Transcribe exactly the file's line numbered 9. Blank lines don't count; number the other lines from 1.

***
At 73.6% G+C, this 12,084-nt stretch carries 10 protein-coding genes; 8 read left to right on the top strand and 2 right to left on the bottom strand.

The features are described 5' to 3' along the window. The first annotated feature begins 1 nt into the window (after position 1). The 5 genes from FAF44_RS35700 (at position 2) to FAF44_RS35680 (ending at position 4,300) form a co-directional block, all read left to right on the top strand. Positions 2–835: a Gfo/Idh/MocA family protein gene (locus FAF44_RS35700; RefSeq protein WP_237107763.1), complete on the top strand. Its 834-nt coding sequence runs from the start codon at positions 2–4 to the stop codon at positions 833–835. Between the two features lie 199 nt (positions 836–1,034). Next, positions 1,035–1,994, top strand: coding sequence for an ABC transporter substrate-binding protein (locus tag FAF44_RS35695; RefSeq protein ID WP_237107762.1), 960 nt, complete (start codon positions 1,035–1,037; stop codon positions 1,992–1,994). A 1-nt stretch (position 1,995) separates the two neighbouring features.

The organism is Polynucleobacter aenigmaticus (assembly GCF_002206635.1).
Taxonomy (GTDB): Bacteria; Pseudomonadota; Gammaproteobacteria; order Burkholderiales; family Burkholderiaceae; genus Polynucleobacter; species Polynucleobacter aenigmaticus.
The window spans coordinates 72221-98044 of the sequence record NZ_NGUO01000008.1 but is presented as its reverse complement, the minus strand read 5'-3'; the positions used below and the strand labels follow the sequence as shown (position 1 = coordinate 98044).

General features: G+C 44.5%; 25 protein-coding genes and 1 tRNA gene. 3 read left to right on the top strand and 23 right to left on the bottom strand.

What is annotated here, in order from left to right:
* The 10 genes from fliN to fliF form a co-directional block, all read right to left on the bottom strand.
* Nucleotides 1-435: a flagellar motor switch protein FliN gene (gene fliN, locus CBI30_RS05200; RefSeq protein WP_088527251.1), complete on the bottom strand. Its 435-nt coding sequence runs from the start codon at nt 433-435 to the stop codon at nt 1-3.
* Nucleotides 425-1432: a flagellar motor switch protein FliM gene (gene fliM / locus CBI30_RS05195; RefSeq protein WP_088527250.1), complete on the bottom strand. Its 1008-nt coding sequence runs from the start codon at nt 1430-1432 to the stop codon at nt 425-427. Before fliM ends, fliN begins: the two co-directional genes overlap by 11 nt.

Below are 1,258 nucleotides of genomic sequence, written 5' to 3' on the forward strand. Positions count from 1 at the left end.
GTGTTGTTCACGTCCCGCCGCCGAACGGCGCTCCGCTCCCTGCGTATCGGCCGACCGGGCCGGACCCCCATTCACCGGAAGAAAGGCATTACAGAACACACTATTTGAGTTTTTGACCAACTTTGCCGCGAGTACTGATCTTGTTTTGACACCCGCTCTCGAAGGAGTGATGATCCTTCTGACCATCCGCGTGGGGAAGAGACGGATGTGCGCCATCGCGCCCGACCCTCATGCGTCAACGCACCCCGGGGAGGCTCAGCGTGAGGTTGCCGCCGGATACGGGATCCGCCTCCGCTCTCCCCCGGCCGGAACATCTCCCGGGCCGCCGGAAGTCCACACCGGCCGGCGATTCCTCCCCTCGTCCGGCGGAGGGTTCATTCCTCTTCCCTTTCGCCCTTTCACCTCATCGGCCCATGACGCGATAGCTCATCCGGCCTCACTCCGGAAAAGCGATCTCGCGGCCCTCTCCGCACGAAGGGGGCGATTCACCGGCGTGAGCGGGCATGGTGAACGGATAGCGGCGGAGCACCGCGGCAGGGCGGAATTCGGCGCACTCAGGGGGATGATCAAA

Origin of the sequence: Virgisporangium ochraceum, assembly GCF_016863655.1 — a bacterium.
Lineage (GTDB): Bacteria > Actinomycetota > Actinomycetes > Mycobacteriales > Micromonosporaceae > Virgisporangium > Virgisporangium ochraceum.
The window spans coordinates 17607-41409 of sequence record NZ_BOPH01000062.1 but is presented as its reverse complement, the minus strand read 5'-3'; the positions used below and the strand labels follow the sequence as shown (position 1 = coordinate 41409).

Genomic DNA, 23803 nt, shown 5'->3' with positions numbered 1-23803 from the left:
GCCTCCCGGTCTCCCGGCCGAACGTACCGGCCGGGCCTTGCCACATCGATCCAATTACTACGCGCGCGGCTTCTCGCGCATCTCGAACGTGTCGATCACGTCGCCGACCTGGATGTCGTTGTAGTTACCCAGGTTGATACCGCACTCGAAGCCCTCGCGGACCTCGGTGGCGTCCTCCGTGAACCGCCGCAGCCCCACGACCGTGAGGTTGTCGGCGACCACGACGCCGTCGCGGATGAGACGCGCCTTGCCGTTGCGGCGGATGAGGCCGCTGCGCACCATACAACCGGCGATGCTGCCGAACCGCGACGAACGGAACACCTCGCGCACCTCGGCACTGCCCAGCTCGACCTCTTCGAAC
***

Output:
* Nucleotides 1-435: a flagellar motor switch protein FliN gene (gene fliN, locus CBI30_RS05200; RefSeq protein WP_088527251.1), complete on the bottom strand. Its 435-nt coding sequence runs from the start codon at nt 433-435 to the stop codon at nt 1-3.